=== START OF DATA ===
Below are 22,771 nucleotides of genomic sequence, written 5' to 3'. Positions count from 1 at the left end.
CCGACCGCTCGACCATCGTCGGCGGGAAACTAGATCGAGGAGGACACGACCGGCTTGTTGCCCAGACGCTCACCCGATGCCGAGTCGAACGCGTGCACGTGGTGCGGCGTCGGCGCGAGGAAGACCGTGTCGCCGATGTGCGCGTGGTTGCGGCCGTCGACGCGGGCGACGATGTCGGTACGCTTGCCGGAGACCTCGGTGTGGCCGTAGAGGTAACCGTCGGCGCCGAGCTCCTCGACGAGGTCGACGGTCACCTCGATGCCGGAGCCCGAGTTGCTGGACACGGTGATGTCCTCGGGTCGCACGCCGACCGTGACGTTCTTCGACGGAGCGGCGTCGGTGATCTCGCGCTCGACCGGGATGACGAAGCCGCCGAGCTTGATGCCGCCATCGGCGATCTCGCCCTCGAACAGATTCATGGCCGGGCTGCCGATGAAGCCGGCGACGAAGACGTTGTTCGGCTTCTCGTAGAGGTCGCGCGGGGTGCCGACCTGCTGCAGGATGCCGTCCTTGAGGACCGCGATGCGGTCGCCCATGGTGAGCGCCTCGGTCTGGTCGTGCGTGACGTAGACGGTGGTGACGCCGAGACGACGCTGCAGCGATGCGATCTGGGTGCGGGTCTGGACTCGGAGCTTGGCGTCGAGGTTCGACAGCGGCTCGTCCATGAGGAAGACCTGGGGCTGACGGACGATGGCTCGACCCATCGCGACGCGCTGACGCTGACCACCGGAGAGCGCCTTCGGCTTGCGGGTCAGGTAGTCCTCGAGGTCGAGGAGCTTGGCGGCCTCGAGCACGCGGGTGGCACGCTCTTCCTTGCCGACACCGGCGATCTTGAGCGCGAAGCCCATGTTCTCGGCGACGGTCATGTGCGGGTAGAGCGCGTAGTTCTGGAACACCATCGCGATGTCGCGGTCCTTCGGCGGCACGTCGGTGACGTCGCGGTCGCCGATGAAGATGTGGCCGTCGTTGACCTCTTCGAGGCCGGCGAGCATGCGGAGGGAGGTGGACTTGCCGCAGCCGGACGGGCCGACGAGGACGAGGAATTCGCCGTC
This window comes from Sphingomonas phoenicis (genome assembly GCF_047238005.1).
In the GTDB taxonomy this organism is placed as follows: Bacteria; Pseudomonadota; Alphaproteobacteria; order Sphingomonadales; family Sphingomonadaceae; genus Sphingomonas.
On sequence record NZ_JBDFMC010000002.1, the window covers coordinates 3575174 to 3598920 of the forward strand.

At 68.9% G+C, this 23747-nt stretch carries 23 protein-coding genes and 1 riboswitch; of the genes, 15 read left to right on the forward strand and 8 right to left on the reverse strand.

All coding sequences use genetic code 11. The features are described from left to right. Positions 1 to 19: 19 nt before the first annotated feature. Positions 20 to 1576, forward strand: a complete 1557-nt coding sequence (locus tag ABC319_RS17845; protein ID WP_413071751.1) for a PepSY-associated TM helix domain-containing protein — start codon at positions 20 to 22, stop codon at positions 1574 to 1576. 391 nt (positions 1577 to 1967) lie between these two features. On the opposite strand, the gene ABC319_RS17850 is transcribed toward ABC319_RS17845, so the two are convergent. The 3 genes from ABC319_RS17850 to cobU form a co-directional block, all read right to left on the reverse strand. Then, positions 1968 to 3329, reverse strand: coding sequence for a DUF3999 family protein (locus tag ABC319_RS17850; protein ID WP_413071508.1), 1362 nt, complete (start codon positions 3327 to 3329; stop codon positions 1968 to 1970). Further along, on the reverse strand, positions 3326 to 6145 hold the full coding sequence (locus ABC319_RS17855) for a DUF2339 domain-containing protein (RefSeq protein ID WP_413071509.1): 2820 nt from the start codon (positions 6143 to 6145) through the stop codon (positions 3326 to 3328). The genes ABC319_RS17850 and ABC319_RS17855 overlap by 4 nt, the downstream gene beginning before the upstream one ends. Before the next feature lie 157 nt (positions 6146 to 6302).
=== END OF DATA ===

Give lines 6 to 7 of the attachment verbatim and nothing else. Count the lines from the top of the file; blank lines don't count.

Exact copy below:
At 68.9% G+C, this 23747-nt stretch carries 23 protein-coding genes and 1 riboswitch; of the genes, 15 read left to right on the forward strand and 8 right to left on the reverse strand.

All coding sequences use genetic code 11. The features are described from left to right. Positions 1 to 19: 19 nt before the first annotated feature. Positions 20 to 1576, forward strand: a complete 1557-nt coding sequence (locus tag ABC319_RS17845; protein ID WP_413071751.1) for a PepSY-associated TM helix domain-containing protein — start codon at positions 20 to 22, stop codon at positions 1574 to 1576. 391 nt (positions 1577 to 1967) lie between these two features. On the opposite strand, the gene ABC319_RS17850 is transcribed toward ABC319_RS17845, so the two are convergent. The 3 genes from ABC319_RS17850 to cobU form a co-directional block, all read right to left on the reverse strand. Then, positions 1968 to 3329, reverse strand: coding sequence for a DUF3999 family protein (locus tag ABC319_RS17850; protein ID WP_413071508.1), 1362 nt, complete (start codon positions 3327 to 3329; stop codon positions 1968 to 1970). Further along, on the reverse strand, positions 3326 to 6145 hold the full coding sequence (locus ABC319_RS17855) for a DUF2339 domain-containing protein (RefSeq protein ID WP_413071509.1): 2820 nt from the start codon (positions 6143 to 6145) through the stop codon (positions 3326 to 3328). The genes ABC319_RS17850 and ABC319_RS17855 overlap by 4 nt, the downstream gene beginning before the upstream one ends. Before the next feature lie 157 nt (positions 6146 to 6302).